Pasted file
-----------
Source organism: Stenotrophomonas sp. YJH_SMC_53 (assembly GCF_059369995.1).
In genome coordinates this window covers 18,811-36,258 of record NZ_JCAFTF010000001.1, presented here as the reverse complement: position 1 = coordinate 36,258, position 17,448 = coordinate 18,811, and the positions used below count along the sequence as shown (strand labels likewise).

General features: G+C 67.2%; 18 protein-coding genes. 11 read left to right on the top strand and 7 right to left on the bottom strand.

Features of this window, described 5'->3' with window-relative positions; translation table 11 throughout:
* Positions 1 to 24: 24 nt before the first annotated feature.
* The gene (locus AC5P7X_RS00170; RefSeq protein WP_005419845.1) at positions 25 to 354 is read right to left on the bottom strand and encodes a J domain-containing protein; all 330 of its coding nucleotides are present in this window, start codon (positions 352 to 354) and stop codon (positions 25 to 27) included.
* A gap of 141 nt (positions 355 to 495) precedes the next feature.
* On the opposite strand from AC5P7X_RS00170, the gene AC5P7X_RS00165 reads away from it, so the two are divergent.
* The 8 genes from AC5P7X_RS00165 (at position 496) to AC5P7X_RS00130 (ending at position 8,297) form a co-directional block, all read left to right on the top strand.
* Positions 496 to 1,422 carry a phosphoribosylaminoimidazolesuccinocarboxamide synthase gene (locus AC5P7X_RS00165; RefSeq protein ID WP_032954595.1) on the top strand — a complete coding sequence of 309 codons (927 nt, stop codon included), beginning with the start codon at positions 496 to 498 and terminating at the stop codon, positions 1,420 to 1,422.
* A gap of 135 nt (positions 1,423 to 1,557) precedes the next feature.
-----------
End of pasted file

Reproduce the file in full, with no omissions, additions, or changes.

Source organism: Stenotrophomonas sp. YJH_SMC_53 (assembly GCF_059369995.1).
In genome coordinates this window covers 18,811-36,258 of record NZ_JCAFTF010000001.1, presented here as the reverse complement: position 1 = coordinate 36,258, position 17,448 = coordinate 18,811, and the positions used below count along the sequence as shown (strand labels likewise).

General features: G+C 67.2%; 18 protein-coding genes. 11 read left to right on the top strand and 7 right to left on the bottom strand.

Features of this window, described 5'->3' with window-relative positions; translation table 11 throughout:
* Positions 1 to 24: 24 nt before the first annotated feature.
* The gene (locus AC5P7X_RS00170; RefSeq protein WP_005419845.1) at positions 25 to 354 is read right to left on the bottom strand and encodes a J domain-containing protein; all 330 of its coding nucleotides are present in this window, start codon (positions 352 to 354) and stop codon (positions 25 to 27) included.
* A gap of 141 nt (positions 355 to 495) precedes the next feature.
* On the opposite strand from AC5P7X_RS00170, the gene AC5P7X_RS00165 reads away from it, so the two are divergent.
* The 8 genes from AC5P7X_RS00165 (at position 496) to AC5P7X_RS00130 (ending at position 8,297) form a co-directional block, all read left to right on the top strand.
* Positions 496 to 1,422 carry a phosphoribosylaminoimidazolesuccinocarboxamide synthase gene (locus AC5P7X_RS00165; RefSeq protein ID WP_032954595.1) on the top strand — a complete coding sequence of 309 codons (927 nt, stop codon included), beginning with the start codon at positions 496 to 498 and terminating at the stop codon, positions 1,420 to 1,422.
* A gap of 135 nt (positions 1,423 to 1,557) precedes the next feature.